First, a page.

Your guide to Dublin | WindEurope Technology Workshop 2024

Follow the event on:

Your guide to Dublin

This year, we bid you a warm welcome to one of Europe’s iconic windy cities – Dublin.

Go n-éirí an bothar leat, go raibh cóir na gaoithe i gcónaí leat! – May the road rise to meet you, and may the wind always be at your back!

Sitting at the end of the Gulf Stream, at the northwest edge of Europe, the Irish are no strangers to wind. The country’s famously rugged coast is a testament to the power of wind and weathering from the Atlantic. And today Ireland harnesses just under 5 GW of wind power – making up 36% of the total electricity mix. Definitely the ideal location to get to grips with all things wind!

But while the weather can be fast-changing, Dublin is very much an easy-going place. With a world-famous pub scene, historic Georgian neighbourhoods, elegant parks, beautiful natural surrounds, and a history stretching back over a thousand years, this is somewhere to explore at a leisurely pace.

Even the event venue is a stone’s throw from the city’s pleasant Grand Canal, with parks like St. Stephen’s Green, Iveagh Gardens and Merrion Square just beyond that. So plenty to see in the vicinity – and a good preview of what to expect in this “fair city”….

Many thanks to our Irish supporters for making us feel welcome in Ireland!

Over a millennium of history

As Ireland’s gateway to Europe, Dublin has passed through many different hands. At various times it was a Viking trading post, a powerful kingdom, England’s foothold in Ireland, the second city of the British Empire, and the capital of an independent state. The earlier periods are most obvious in the old core of the city – around Dublin Castle and Christ Church Cathedral (with its famous Dublinia Museum).

But it was the Georgian period that put Dublin on the map. During the 18th century Dublin was one of Europe’s largest and wealthiest cities, and the legacy of this can be seen across the city. Just a short walk north from the event venue are some of the best examples – the Georgian Quarter with its terraced townhouses, Trinity College (including its Long Room Library) and public buildings including the Custom House and the old Parliament on College Green.

Find out more

A social institution

In the words of James Joyce, “a good puzzle would be to cross Dublin without passing a pub”. To this day, the pub is the centre of the Irish social universe – a place to meet friends, shelter from the elements, and listen to a session of traditional Irish music. And with nearly 800 pubs spread across Dublin, they are part of the city’s urban and cultural fabric.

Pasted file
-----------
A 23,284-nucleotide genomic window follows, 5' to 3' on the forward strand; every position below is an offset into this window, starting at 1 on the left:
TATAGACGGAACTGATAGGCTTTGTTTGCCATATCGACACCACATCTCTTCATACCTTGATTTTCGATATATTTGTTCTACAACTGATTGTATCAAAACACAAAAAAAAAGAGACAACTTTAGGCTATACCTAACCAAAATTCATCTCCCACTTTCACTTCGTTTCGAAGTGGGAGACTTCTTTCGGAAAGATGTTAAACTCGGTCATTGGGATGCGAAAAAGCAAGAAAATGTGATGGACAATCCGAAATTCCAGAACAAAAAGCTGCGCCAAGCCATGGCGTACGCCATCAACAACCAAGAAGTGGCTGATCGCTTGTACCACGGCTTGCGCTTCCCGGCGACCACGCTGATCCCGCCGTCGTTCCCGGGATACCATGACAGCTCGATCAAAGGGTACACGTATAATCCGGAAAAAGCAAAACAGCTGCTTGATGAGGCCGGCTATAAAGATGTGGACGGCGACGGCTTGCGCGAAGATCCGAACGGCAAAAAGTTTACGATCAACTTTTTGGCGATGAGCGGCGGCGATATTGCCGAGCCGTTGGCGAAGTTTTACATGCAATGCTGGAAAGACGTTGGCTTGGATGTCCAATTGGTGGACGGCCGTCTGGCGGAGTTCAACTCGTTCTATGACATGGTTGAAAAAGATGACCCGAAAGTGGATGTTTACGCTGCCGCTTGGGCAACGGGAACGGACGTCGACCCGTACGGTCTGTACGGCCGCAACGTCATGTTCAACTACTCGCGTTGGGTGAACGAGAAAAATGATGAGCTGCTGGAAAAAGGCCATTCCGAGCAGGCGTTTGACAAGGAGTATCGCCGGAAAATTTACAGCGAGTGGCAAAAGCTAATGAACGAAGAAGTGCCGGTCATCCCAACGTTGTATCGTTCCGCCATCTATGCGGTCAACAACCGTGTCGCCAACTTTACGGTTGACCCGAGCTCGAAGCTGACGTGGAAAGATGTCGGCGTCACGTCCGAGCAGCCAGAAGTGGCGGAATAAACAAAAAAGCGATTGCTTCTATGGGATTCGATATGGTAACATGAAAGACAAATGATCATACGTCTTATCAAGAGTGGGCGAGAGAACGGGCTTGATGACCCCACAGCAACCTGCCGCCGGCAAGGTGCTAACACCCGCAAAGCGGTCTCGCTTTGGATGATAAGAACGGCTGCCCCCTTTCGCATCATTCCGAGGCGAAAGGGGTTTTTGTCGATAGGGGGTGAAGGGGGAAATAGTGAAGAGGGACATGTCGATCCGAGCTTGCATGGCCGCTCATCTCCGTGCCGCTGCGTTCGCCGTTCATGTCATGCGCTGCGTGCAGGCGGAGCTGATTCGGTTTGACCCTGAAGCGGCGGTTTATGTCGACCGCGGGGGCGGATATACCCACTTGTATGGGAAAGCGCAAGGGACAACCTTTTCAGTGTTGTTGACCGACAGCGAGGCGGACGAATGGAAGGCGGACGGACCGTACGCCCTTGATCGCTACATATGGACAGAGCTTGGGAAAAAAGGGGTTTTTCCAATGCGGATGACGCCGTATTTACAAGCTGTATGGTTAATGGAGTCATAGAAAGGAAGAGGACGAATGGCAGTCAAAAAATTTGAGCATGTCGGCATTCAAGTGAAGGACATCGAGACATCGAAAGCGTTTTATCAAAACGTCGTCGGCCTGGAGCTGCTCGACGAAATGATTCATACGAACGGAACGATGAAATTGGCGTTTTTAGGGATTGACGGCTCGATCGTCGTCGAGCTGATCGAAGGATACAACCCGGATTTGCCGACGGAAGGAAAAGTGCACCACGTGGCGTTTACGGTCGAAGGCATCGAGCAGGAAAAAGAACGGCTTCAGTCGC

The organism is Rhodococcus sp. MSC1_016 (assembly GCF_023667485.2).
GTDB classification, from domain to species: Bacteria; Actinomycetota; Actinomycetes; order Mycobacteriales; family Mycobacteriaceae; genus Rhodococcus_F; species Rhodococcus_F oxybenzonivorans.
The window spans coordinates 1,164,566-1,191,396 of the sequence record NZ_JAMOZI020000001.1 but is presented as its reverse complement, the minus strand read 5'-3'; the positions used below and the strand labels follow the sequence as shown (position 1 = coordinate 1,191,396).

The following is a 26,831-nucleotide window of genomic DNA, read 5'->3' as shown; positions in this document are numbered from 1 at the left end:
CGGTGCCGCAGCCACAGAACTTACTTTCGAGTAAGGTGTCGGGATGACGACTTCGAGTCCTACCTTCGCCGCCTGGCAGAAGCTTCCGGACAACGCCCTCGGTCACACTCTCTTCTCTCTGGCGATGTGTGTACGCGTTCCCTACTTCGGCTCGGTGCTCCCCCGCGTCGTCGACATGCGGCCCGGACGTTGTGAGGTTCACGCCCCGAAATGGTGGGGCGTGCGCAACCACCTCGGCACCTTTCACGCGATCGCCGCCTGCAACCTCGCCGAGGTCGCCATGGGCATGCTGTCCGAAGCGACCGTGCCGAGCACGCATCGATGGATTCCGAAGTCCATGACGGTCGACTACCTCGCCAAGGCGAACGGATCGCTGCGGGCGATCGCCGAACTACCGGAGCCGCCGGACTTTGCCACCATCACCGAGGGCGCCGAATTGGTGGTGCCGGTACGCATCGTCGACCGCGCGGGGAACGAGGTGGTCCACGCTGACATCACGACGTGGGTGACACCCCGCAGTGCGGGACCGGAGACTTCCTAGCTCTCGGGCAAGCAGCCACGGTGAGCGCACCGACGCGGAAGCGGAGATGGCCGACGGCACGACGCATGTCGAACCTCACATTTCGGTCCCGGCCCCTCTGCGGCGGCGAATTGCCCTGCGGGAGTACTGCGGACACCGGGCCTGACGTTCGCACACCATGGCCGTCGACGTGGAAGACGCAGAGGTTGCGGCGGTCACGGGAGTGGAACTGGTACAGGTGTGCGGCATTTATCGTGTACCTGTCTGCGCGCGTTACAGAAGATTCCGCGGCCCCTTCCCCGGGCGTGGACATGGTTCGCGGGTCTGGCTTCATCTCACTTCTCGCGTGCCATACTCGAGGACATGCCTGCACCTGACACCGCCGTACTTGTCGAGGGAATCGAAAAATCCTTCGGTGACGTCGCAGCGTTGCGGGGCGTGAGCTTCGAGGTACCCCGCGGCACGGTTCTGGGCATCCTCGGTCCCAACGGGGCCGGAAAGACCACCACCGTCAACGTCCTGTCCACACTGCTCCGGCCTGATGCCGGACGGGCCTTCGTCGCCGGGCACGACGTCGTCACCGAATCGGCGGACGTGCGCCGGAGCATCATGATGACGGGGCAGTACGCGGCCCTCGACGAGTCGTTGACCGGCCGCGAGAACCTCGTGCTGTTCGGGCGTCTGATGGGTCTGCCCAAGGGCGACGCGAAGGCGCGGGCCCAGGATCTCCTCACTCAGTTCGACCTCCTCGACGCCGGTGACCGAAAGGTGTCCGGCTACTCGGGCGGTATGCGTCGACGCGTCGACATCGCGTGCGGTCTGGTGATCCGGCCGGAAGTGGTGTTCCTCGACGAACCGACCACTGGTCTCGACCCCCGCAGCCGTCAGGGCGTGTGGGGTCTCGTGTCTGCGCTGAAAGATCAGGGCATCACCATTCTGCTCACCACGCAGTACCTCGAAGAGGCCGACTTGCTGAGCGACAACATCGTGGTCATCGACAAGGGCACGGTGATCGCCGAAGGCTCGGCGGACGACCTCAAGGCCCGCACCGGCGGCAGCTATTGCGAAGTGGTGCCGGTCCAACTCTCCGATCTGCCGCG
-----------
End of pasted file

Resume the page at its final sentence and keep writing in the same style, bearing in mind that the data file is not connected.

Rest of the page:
Of course many of the world-famous drinks served in these pubs are locally sourced. Guinness has been brewed at St James’ Gate – to the west of the city centre – for more than 250 years. And there’s plenty for whiskey lovers to sample as well – including two distilleries (Jameson and Teeling) and a dedicated Whiskey Museum too.

Find out more

A nursery for writers

One of Dublin (and Ireland’s) lasting contributions to the modern world is through the written word. Some of the most celebrated English-language authors, playwrights and poets have been Dubliners – Jonathan Swift, Bram Stoker, Oscar Wilde, James Joyce, William Butler Yeats, Samuel Beckett and Maeve Binchy to name a few. And while many found success abroad, the theme of Dublin is reflected in some of their most famous works.

In 2010 Dublin was named a UNESCO City of Literature, and literary events and gatherings such as Bloomsday (16 June) draw visitors from all over the world. And if you want to immerse yourself more in the Irish literary scene – past and present – check out the Museum of Literature Ireland near Stephen’s Green, about 15 mins walk from the event venue.

Find out more

Looking seaward

Nowhere in Ireland is more than 90 km to the sea, and Dublin is very much a maritime city. Sitting at the mouth of the River Liffey, the coastline of Dublin Bay and beyond is easily reachable by train from the city centre. The DART commuter service will bring you from Pearse and Connolly train stations out to the coastal suburbs in either direction in under half an hour.

To the north, Howth Head offers visitors a scenic cliff walk, with views stretching across Dublin Bay and as far away as the Mourne Mountains in Northern Ireland. And heading south, you can visit Dublin’s pleasant Victorian seaside suburbs – Sandymount, Dún Laoghaire, Dalkey and beyond – with more opportunities for scenic hikes.

Find out more

Sampling the Irish landscape – day trips from Dublin

If mountain vistas are your thing, or if you’re just keen to see some uniquely Irish scenery, your best bet is to head south to the Wicklow Mountains. The jewel in the crown is Glendalough – an early Christian monastery set in a glen bound on either side by two lakes. A bus leaving from St Stephen’s Green runs twice daily to Glendalough and takes around 90 minutes either way – see more details here.

Once there, you can take a look at the 1,400-year-old monastic settlement, with its centrepiece round tower dominating the scene. Nine separate hiking trails will take you up either direction of the glen, bringing you round the glacial lakes, far up into the surrounding hills and forests, and further beyond across the Wicklow Mountains.

Find out more

Follow the event on:

WindEurope Technology Workshop 2024